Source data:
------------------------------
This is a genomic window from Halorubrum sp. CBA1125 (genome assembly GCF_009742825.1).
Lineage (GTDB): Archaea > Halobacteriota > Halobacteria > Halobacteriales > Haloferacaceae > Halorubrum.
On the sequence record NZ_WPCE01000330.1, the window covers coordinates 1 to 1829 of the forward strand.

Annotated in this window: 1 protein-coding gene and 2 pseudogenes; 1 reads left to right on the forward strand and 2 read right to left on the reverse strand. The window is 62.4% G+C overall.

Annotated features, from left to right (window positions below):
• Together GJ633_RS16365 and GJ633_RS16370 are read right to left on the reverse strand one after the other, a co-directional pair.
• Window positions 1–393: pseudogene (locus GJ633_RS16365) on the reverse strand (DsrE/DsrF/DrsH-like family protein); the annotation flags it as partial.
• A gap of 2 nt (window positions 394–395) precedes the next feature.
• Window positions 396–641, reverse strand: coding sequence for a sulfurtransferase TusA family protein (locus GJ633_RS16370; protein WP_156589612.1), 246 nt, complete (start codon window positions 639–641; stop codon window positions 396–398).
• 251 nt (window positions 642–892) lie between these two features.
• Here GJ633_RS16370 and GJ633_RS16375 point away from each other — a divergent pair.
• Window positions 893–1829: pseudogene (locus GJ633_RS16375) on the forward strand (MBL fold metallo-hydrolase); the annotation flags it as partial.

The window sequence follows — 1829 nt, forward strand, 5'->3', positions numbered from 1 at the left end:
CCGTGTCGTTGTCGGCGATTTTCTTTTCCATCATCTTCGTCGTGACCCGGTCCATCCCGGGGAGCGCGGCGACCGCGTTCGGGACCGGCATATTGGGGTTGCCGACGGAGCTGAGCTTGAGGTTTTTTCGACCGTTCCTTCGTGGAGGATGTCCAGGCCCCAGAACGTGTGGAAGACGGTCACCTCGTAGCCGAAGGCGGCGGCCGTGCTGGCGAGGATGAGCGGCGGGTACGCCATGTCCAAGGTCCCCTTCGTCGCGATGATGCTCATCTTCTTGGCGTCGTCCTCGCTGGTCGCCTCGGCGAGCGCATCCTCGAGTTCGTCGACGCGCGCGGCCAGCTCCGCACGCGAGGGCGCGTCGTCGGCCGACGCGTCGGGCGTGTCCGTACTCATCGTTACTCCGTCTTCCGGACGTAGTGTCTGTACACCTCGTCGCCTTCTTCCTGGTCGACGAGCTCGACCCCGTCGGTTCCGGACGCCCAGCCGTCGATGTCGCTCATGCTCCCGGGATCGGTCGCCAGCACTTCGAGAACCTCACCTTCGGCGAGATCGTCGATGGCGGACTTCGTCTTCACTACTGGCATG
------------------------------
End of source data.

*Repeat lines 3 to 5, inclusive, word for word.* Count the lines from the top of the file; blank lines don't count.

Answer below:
On the sequence record NZ_WPCE01000330.1, the window covers coordinates 1 to 1829 of the forward strand.

Annotated in this window: 1 protein-coding gene and 2 pseudogenes; 1 reads left to right on the forward strand and 2 read right to left on the reverse strand. The window is 62.4% G+C overall.

Annotated features, from left to right (window positions below):